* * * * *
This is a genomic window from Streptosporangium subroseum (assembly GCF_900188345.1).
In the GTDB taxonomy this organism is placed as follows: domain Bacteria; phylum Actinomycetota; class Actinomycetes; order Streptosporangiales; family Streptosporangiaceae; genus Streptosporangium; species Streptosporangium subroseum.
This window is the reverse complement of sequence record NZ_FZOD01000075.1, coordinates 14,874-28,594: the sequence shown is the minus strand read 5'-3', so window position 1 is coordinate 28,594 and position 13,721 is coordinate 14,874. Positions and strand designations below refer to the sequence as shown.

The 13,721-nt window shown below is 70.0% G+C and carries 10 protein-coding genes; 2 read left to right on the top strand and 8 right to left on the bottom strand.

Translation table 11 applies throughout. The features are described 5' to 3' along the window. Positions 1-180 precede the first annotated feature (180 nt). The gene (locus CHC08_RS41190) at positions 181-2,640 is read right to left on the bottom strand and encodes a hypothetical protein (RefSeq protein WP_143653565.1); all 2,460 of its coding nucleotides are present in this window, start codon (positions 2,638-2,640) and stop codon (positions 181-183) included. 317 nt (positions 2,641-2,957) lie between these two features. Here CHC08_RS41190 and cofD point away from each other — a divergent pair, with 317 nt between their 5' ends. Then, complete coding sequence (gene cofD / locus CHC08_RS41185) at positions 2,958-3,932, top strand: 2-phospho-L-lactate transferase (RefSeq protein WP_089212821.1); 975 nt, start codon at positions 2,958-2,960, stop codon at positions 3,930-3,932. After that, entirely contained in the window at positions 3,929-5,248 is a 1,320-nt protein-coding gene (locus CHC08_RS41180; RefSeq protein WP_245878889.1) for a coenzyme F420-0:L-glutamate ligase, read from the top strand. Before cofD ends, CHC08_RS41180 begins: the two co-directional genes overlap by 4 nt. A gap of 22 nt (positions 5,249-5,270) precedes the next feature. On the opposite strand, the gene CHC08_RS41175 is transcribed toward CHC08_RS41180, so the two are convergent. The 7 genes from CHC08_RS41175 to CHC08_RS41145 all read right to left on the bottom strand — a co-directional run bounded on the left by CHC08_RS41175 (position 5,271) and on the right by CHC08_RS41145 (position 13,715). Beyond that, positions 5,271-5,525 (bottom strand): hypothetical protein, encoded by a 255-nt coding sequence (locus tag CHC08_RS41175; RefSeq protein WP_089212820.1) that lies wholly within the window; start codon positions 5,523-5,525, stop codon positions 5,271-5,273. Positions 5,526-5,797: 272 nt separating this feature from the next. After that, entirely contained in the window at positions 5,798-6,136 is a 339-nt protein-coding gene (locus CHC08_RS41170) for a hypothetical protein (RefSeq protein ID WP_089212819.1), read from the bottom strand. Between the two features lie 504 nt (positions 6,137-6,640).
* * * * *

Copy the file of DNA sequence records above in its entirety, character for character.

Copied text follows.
This is a genomic window from Streptosporangium subroseum (assembly GCF_900188345.1).
In the GTDB taxonomy this organism is placed as follows: domain Bacteria; phylum Actinomycetota; class Actinomycetes; order Streptosporangiales; family Streptosporangiaceae; genus Streptosporangium; species Streptosporangium subroseum.
This window is the reverse complement of sequence record NZ_FZOD01000075.1, coordinates 14,874-28,594: the sequence shown is the minus strand read 5'-3', so window position 1 is coordinate 28,594 and position 13,721 is coordinate 14,874. Positions and strand designations below refer to the sequence as shown.

The 13,721-nt window shown below is 70.0% G+C and carries 10 protein-coding genes; 2 read left to right on the top strand and 8 right to left on the bottom strand.

Translation table 11 applies throughout. The features are described 5' to 3' along the window. Positions 1-180 precede the first annotated feature (180 nt). The gene (locus CHC08_RS41190) at positions 181-2,640 is read right to left on the bottom strand and encodes a hypothetical protein (RefSeq protein WP_143653565.1); all 2,460 of its coding nucleotides are present in this window, start codon (positions 2,638-2,640) and stop codon (positions 181-183) included. 317 nt (positions 2,641-2,957) lie between these two features. Here CHC08_RS41190 and cofD point away from each other — a divergent pair, with 317 nt between their 5' ends. Then, complete coding sequence (gene cofD / locus CHC08_RS41185) at positions 2,958-3,932, top strand: 2-phospho-L-lactate transferase (RefSeq protein WP_089212821.1); 975 nt, start codon at positions 2,958-2,960, stop codon at positions 3,930-3,932. After that, entirely contained in the window at positions 3,929-5,248 is a 1,320-nt protein-coding gene (locus CHC08_RS41180; RefSeq protein WP_245878889.1) for a coenzyme F420-0:L-glutamate ligase, read from the top strand. Before cofD ends, CHC08_RS41180 begins: the two co-directional genes overlap by 4 nt. A gap of 22 nt (positions 5,249-5,270) precedes the next feature. On the opposite strand, the gene CHC08_RS41175 is transcribed toward CHC08_RS41180, so the two are convergent. The 7 genes from CHC08_RS41175 to CHC08_RS41145 all read right to left on the bottom strand — a co-directional run bounded on the left by CHC08_RS41175 (position 5,271) and on the right by CHC08_RS41145 (position 13,715). Beyond that, positions 5,271-5,525 (bottom strand): hypothetical protein, encoded by a 255-nt coding sequence (locus tag CHC08_RS41175; RefSeq protein WP_089212820.1) that lies wholly within the window; start codon positions 5,523-5,525, stop codon positions 5,271-5,273. Positions 5,526-5,797: 272 nt separating this feature from the next. After that, entirely contained in the window at positions 5,798-6,136 is a 339-nt protein-coding gene (locus CHC08_RS41170) for a hypothetical protein (RefSeq protein ID WP_089212819.1), read from the bottom strand. Between the two features lie 504 nt (positions 6,137-6,640).